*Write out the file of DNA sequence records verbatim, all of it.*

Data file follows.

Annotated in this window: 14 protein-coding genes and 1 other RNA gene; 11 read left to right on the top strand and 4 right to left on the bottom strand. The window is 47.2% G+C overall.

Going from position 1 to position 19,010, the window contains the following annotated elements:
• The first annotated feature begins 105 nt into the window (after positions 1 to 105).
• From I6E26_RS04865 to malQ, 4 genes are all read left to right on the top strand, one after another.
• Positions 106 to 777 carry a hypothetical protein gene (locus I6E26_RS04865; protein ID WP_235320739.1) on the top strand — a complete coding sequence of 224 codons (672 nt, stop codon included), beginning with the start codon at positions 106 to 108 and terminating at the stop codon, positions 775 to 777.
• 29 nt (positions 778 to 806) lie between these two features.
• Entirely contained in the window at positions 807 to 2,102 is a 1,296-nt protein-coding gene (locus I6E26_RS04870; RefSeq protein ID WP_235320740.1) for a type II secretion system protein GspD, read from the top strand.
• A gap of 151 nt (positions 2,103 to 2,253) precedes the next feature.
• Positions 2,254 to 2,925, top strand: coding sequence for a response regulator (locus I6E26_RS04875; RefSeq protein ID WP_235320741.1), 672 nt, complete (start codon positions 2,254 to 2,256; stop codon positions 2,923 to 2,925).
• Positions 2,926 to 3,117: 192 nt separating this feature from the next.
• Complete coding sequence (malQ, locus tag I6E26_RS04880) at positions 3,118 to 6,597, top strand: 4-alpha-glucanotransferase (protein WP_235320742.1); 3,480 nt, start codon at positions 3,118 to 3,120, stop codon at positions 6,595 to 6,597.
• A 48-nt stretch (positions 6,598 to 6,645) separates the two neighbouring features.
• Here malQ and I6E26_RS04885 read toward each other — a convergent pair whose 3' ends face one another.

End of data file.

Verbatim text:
Annotated in this window: 14 protein-coding genes and 1 other RNA gene; 11 read left to right on the top strand and 4 right to left on the bottom strand. The window is 47.2% G+C overall.

Going from position 1 to position 19,010, the window contains the following annotated elements:
• The first annotated feature begins 105 nt into the window (after positions 1 to 105).
• From I6E26_RS04865 to malQ, 4 genes are all read left to right on the top strand, one after another.
• Positions 106 to 777 carry a hypothetical protein gene (locus I6E26_RS04865; protein ID WP_235320739.1) on the top strand — a complete coding sequence of 224 codons (672 nt, stop codon included), beginning with the start codon at positions 106 to 108 and terminating at the stop codon, positions 775 to 777.
• 29 nt (positions 778 to 806) lie between these two features.
• Entirely contained in the window at positions 807 to 2,102 is a 1,296-nt protein-coding gene (locus I6E26_RS04870; RefSeq protein ID WP_235320740.1) for a type II secretion system protein GspD, read from the top strand.
• A gap of 151 nt (positions 2,103 to 2,253) precedes the next feature.
• Positions 2,254 to 2,925, top strand: coding sequence for a response regulator (locus I6E26_RS04875; RefSeq protein ID WP_235320741.1), 672 nt, complete (start codon positions 2,254 to 2,256; stop codon positions 2,923 to 2,925).
• Positions 2,926 to 3,117: 192 nt separating this feature from the next.
• Complete coding sequence (malQ, locus tag I6E26_RS04880) at positions 3,118 to 6,597, top strand: 4-alpha-glucanotransferase (protein WP_235320742.1); 3,480 nt, start codon at positions 3,118 to 3,120, stop codon at positions 6,595 to 6,597.
• A 48-nt stretch (positions 6,598 to 6,645) separates the two neighbouring features.
• Here malQ and I6E26_RS04885 read toward each other — a convergent pair whose 3' ends face one another.